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Healthy Skepticism International News

November 2001

Healthy Scepticism about promotion of asthma drugs in New Zealand.

November / December 2001

Healthy Scepticism about promotion of asthma drugs in New Zealand.

This edition was intended for publication in New Zealand in February 2001.  There were delays waiting for feedback from New Zealand and also because we needed to focus on some other deadlines.  Then it was decided that this edition would need to be updated because of the publication of new advertisements.  The updating could not be commenced because of work on direct to consumer advertising in Canada and some other projects.  One month before time would have been available to do the updating PHARMAC announced that they were cancelling our contract because of the delay.

Healthy Scepticism NZ

A Second opinion on Drug Promotion for Doctors in NZ

February 2001 Vol 4 No 1

[text for footer on front page]
Healthy Scepticism NZ is produced by MaLAM.  MaLAM aims to defend appropriate, compassionate, scientific medical care, health professionals and the public from marketing practices that may be detrimental to health.  Healthy Scepticism NZ is funded by PHARMAC however this publication has been prepared solely by MaLAM and does not necessarily reflect the views of PHARMAC.  Please address feedback to Peter Mansfield, c/o PO Box 10-545, Wellington or e-mail: .(JavaScript must be enabled to view this email address).

Misleading promotion of drugs for asthma may be harmful
If you only have a minute then please read the conclusions on the back page.

Contents

  Introduction
  Inhaled steroids
      Flixotide (fluticasone)
      Pulmicort (budesonide)
  Alternative to steroids
      Singulair (montelukast)
      Serevent (salmeterol)
      Oxis (eformoterol)
      Bambec (bambuterol)
  Conclusions
  Feedback Form

Introduction

We apologise for not producing this edition earlier.  MaLAM has been busy working on the direct to consumer (DTC) advertising of prescription only drug issue in several countries including New Zealand.

This edition provides opinion on all advertisements for asthma drugs published in New Zealand Doctor and New Zealand GP during 1999 - 2000.  We will quote the main advertising claims and provide contrasting second opinions on the promotion techniques and on the available evidence.  We checked the citations in the advertisements, did medline searches for relevant meta-analyses or randomised controlled trials (RCTs) and consulted New Zealand GPs and respiratory specialists.  We will comment on whether or not the advertising claims are justified in the context of normal general practice where skills vary and where patients may understate their symptoms.[1],[2],[3],[4]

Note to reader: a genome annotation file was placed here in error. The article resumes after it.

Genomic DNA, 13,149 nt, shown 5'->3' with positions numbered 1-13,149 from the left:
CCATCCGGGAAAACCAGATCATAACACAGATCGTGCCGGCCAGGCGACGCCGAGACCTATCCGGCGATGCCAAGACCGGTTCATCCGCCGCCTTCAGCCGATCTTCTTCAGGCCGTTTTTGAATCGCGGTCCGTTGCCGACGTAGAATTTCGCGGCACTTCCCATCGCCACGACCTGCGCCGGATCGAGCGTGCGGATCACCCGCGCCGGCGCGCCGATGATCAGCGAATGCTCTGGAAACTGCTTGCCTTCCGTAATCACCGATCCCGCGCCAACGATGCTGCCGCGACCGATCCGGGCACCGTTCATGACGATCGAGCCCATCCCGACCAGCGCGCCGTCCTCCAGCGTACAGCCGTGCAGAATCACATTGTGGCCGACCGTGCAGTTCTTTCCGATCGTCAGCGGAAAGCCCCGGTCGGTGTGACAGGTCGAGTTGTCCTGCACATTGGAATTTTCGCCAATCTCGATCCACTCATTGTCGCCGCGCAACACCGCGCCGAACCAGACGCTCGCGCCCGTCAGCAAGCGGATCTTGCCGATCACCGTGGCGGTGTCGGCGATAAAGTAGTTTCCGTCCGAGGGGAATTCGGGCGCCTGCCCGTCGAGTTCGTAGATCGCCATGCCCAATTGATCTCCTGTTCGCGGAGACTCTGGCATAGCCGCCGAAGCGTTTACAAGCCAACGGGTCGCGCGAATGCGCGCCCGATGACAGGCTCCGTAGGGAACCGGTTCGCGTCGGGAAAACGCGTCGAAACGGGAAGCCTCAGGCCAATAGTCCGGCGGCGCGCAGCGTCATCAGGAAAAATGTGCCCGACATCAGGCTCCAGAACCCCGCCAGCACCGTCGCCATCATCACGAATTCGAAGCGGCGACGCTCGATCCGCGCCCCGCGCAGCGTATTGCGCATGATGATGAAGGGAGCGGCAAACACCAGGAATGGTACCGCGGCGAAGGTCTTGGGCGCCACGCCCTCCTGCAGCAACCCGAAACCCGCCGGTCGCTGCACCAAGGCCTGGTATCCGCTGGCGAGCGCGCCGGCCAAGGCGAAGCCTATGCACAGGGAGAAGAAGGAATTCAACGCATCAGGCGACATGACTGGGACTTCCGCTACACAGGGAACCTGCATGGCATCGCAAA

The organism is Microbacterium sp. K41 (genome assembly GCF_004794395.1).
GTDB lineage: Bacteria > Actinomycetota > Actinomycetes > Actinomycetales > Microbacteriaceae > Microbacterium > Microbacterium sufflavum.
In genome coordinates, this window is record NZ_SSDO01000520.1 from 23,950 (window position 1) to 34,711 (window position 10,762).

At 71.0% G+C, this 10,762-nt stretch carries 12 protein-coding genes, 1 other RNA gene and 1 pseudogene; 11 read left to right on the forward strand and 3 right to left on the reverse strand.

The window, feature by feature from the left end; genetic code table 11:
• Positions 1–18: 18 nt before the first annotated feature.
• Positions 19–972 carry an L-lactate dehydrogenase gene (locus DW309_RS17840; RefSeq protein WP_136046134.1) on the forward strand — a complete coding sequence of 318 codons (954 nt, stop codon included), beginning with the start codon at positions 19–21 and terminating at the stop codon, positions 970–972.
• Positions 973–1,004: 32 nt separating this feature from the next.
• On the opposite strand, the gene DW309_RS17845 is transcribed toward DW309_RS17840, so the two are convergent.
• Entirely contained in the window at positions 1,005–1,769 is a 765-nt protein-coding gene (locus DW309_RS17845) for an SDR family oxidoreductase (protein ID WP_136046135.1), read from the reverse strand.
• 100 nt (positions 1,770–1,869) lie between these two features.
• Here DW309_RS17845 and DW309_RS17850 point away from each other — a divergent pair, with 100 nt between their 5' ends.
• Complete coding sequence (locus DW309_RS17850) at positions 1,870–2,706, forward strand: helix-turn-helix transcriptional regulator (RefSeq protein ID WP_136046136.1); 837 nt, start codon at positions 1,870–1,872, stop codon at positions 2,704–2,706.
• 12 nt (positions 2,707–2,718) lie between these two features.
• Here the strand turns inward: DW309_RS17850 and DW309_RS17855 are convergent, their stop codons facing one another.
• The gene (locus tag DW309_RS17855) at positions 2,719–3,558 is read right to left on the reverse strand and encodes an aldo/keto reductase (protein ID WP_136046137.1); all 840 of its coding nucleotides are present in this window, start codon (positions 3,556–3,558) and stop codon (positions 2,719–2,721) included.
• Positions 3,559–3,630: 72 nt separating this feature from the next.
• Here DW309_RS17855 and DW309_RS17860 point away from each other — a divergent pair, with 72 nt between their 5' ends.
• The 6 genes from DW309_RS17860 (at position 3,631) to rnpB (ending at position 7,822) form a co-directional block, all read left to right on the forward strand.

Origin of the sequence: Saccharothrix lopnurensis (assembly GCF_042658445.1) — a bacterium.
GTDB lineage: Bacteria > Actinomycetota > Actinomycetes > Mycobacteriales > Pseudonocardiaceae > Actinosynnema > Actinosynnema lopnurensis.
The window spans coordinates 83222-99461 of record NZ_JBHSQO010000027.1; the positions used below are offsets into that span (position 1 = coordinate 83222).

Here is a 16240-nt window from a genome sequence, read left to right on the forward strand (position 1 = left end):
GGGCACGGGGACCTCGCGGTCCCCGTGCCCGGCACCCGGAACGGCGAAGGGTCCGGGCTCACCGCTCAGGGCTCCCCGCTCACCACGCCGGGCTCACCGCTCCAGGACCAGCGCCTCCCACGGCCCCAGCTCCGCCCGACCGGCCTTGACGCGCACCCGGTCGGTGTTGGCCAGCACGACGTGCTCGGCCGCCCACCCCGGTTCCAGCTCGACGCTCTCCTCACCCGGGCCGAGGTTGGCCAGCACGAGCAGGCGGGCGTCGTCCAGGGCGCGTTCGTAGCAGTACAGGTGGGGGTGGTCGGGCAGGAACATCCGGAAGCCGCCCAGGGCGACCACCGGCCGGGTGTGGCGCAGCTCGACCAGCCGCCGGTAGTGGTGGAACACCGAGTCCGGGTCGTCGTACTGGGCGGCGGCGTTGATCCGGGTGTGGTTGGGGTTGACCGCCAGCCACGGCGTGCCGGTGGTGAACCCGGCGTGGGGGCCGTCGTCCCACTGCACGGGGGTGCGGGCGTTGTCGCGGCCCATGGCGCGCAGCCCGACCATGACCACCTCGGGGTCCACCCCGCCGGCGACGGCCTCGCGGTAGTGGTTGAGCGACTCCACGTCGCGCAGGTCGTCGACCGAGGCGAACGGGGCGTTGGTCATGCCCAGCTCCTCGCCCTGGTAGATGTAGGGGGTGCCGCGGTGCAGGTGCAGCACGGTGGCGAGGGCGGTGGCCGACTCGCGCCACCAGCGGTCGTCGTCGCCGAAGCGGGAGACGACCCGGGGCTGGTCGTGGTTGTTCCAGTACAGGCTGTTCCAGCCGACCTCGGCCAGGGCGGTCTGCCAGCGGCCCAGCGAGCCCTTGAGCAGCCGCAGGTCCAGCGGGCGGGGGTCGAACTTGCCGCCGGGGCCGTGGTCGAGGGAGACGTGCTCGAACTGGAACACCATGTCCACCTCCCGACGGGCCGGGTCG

Inhaled steroids

Are Flixotide or Pulmicort Turbuhaler superior to beclomethasone via spacer?


Flixotide (fluticasone, GSK formerly GlaxoWellcome[5])

Claim 1 “Flixotide offers superior asthma control, compared with other inhaled steroids.”
Second opinion 1
On the available evidence:  Flixotide efficacy is not superior to beclomethasone via spacer.
Fluticasone appears to be slightly more than twice as potent per mg as beclomethasone.[6]  This provides no advantage because similar or superior effectiveness can be achieved by using slightly more than twice the mg dose of beclomethasone.  e.g. beclomethasone 250mg instead of fluticasone 100mg.[7]  We are very concerned about patients being started on “same mg” doses of fluticasone and then not being titrated down to safer doses.[6]

Claim 2: “Studies in children have shown low potential for side effects such as growth impairment and cortisol suppression.”
Second opinion 2:
Promotion techniques:  Hanging comparator, Exaggeration, DTCA and Personal data collection.
The word “low” is a comparative term.  The claim is ambiguous because it conveys the impression that fluticasone has a low rate of side effects compared to a comparator but fails to specify the comparator.  This type of claim is called a hanging comparator.
GSK has “withdrawn” the Flixotide advertisement targeting children because the Advertising Standards Complaints Board judged that it “exaggerated safety claims”.[8]  However GSK has not provided New Zealand doctors nor the public with corrective information nor an apology nor compensation.